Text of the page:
Too Much Suspense

Do you think it’s possible for stories to have too much suspense?

So many stories these days are so loaded with suspense that it can be a little fatiguing. I think it actually has the opposite of the intended effect on me. When I get to the end of yet another cliffhanger chapter ending, instead of avidly turning the page, I can get to the point where I simply sigh and put the book down.

I guess this is a big reason I don’t like a lot of pulse-pounding urban fantasy. I need the characters to be able to take a little breather every now and then and indulge in a little character development. There has to be a careful balance.

The same goes for books that are just dripping in angst. So much bad stuff happens that I just need something–a small thing–to happen that is actually funny. I think it can really help. We have all this tension building, and I think a little moment of humor helps loosen up that tension just a little bit so the author can build it back up again. Moviemakers do this a lot. We have Bruce Willis, pulling glass out of his feet looking like a bloody wreck, yet the insults and wisecracks to Alan Rickman’s character never stops.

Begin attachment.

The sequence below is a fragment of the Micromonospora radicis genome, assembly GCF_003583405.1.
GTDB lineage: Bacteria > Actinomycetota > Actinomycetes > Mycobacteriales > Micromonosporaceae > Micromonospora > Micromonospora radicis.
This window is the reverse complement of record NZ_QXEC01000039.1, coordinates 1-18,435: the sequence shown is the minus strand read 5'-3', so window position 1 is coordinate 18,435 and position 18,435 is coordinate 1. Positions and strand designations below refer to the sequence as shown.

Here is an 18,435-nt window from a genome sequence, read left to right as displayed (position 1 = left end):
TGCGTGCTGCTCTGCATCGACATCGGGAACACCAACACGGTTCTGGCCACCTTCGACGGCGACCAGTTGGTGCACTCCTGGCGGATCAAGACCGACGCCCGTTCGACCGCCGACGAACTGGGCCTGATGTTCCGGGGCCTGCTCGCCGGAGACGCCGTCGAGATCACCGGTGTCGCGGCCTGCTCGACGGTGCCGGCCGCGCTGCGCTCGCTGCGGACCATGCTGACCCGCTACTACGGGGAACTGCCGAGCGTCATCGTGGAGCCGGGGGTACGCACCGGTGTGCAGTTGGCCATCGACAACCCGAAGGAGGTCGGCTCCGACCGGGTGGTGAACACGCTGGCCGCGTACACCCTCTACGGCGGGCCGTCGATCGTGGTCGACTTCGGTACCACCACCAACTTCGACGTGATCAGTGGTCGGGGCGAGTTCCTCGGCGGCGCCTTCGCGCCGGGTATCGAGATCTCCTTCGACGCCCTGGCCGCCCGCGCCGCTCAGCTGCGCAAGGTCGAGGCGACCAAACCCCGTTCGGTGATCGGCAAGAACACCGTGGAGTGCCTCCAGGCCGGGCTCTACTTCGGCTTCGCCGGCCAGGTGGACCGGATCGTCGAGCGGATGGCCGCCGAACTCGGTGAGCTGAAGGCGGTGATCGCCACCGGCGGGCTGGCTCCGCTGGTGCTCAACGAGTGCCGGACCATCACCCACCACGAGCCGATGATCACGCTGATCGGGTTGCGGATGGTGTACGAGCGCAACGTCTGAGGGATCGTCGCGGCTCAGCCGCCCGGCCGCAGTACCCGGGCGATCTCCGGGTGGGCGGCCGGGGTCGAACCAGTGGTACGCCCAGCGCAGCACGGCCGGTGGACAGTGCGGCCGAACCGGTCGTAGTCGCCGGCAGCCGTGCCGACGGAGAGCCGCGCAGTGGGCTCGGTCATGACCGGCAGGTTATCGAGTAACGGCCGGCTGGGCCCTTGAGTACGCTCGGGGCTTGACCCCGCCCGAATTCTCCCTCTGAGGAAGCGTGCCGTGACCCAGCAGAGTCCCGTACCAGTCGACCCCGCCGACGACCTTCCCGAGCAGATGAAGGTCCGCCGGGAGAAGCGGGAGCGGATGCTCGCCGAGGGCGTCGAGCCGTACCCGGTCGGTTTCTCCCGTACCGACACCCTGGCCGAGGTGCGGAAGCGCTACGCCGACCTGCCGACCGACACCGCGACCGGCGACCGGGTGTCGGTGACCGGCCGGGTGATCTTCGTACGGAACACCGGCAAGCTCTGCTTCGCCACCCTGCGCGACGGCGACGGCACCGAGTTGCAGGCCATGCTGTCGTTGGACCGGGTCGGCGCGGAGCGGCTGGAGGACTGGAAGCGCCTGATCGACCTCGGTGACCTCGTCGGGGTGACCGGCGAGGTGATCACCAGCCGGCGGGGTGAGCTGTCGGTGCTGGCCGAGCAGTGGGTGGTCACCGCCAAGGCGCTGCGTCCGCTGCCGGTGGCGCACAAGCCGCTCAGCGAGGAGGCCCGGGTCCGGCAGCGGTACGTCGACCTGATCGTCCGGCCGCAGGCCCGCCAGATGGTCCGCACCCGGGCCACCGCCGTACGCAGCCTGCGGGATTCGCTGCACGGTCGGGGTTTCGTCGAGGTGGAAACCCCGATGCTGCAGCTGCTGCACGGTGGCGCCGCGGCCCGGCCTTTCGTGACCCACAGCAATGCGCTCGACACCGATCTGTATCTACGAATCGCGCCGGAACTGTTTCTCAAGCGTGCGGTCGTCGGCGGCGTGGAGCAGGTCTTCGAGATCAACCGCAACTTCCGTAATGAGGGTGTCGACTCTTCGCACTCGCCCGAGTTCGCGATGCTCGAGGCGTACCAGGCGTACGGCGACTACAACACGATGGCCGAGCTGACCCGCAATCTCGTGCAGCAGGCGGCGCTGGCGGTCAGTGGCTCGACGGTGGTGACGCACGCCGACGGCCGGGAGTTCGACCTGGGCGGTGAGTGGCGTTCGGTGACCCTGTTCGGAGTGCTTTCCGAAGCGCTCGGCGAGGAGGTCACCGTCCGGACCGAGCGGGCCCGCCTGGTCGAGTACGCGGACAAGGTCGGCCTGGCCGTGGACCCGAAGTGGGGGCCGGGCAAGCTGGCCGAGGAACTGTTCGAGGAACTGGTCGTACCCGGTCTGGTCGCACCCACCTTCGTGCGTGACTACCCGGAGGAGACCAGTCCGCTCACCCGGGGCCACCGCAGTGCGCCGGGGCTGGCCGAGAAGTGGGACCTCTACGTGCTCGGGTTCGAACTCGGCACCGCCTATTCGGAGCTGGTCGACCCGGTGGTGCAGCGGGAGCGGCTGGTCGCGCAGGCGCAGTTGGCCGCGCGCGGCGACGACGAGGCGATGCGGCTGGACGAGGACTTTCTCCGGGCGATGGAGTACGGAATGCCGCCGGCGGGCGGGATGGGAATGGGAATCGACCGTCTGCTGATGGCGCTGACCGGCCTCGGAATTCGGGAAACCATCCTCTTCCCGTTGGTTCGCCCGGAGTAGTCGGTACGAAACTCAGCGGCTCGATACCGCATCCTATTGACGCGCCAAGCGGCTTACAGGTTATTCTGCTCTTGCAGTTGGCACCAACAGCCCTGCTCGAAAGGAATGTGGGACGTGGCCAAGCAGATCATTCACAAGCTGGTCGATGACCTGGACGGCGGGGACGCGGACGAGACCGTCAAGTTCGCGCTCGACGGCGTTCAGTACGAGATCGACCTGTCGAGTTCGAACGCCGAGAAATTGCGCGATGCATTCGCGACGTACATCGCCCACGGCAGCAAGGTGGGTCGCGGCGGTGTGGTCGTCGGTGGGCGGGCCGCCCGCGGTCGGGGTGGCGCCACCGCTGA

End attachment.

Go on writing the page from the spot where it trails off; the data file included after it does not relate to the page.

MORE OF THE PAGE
No story in particular inspired this post, but one story that did do a good job of breaking up the suspense was In Enemy Hands by K. S. Augustin. It has some erotic elements, but I found it extremely compelling and difficult to put down.

One Thought to “Too Much Suspense”

  1. Chicory

    According to `Writing the Breakout Novel’ one way to avoid too much suspense is to vary the kinds of tension. Like maybe instead of always having someone getting chased around by ninjas, there could be scenes where the hero’s arguing with his daughter about her curfew, with no ninjas in sight. It’s still tense, but it’s also a change of pace. I agree about humor being a great way to give your audience breathing room.

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